This is the same Citigroup that received $45 billion in bailout money. The same Citigroup that will soon be 34% owned by the U.S. government. The same Citigroup that has lost 95% of its share value since 2007.
Citigroup is in no position to be awarding bonuses of $10 million — let alone adding another zero to that amount. So why is it mulling such a colossally dumb move? Because the guy demanding it is probably the bank’s most valuable employee.
Enter Andrew Hall. He’s a rock star, a legend among banking circles. He makes a boatload of money for Citigroup as head of Phibro, the bank’s energy-trading unit. The Wall Street Journal calls Phibro a secretive operation, housed in a former Connecticut dairy farm, that “occasionally accounts for a disproportionate chunk of Citigroup income.”
Phibro made so much money for Citigroup last year that Hall got a $100 million bonus (His bonus is based on Phibro’s profits). Phibro was the main source of the $667 million in pretax revenue Citigroup received in commodities trading, the Journal reported. And the unit is doing so well this year that Hall may be in line for a similar amount.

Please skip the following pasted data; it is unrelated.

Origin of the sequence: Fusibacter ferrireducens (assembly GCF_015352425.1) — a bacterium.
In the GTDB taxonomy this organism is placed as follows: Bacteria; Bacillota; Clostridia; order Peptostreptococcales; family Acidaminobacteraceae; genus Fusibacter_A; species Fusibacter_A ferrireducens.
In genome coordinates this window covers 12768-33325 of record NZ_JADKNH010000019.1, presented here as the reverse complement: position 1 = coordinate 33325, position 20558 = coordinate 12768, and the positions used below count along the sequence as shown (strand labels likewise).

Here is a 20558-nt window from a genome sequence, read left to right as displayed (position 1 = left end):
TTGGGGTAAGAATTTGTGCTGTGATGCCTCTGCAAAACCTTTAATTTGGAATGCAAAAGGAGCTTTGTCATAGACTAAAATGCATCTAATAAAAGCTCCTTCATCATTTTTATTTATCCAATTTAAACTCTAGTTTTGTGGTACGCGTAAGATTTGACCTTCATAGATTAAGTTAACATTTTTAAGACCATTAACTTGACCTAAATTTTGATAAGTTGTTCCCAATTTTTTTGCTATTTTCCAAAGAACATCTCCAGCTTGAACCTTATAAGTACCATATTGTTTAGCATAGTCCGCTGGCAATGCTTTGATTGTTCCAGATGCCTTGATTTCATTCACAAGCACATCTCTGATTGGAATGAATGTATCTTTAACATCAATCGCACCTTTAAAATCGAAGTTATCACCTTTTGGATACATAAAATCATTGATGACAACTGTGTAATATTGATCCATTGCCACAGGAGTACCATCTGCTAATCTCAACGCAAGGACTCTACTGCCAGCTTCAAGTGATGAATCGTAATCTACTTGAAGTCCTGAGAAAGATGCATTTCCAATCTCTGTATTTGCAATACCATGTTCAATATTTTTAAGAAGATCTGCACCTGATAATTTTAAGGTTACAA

Even though it’s only July, it sounds like Hall is pressing Citigroup for confirmation of the bonus. He’s threatening to leave the company, reports say.
So here’s Citigroup’s dilemma: Keeping Hall would likely help the company climb out of the hole it’s in. But can it afford to spend $100 million?
And will the U.S. government allow it? That will depend largely on the opinion of Kenneth Feinberg, the new pay czar appointed to oversee compensation at the bailed-out banks.
Hall already has so much money that he owns a castle in Germany called Schloss Derneburg.
He’s a huge art collector, and caused a bit of a ruckus in Southport, Conn., by commissioning a six-ton, 80-foot-long sculpture of concrete and steel on his front lawn. That doesn’t play well with Southporters.
And how will a $100 million bonus play with taxpayers? We’ll see.
by Kim Peterson
Source: MSN Money